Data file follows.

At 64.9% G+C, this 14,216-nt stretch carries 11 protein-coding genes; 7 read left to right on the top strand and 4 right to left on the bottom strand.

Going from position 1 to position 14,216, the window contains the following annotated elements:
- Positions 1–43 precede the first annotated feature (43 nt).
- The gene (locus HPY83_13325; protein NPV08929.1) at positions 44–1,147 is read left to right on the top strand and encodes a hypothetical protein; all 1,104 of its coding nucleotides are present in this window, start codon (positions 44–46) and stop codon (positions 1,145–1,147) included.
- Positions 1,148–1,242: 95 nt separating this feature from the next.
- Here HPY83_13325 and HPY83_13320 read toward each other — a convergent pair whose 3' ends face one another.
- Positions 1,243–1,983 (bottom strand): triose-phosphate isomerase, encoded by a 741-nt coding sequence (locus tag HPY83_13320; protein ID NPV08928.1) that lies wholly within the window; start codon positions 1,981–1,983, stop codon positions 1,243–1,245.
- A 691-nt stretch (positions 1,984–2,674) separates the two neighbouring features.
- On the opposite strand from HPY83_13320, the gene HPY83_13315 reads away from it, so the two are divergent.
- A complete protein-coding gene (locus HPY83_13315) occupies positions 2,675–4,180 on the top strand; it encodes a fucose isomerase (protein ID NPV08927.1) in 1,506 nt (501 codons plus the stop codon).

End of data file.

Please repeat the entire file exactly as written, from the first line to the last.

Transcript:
At 64.9% G+C, this 14,216-nt stretch carries 11 protein-coding genes; 7 read left to right on the top strand and 4 right to left on the bottom strand.

Going from position 1 to position 14,216, the window contains the following annotated elements:
- Positions 1–43 precede the first annotated feature (43 nt).
- The gene (locus HPY83_13325; protein NPV08929.1) at positions 44–1,147 is read left to right on the top strand and encodes a hypothetical protein; all 1,104 of its coding nucleotides are present in this window, start codon (positions 44–46) and stop codon (positions 1,145–1,147) included.
- Positions 1,148–1,242: 95 nt separating this feature from the next.
- Here HPY83_13325 and HPY83_13320 read toward each other — a convergent pair whose 3' ends face one another.
- Positions 1,243–1,983 (bottom strand): triose-phosphate isomerase, encoded by a 741-nt coding sequence (locus tag HPY83_13320; protein ID NPV08928.1) that lies wholly within the window; start codon positions 1,981–1,983, stop codon positions 1,243–1,245.
- A 691-nt stretch (positions 1,984–2,674) separates the two neighbouring features.
- On the opposite strand from HPY83_13320, the gene HPY83_13315 reads away from it, so the two are divergent.
- A complete protein-coding gene (locus HPY83_13315) occupies positions 2,675–4,180 on the top strand; it encodes a fucose isomerase (protein ID NPV08927.1) in 1,506 nt (501 codons plus the stop codon).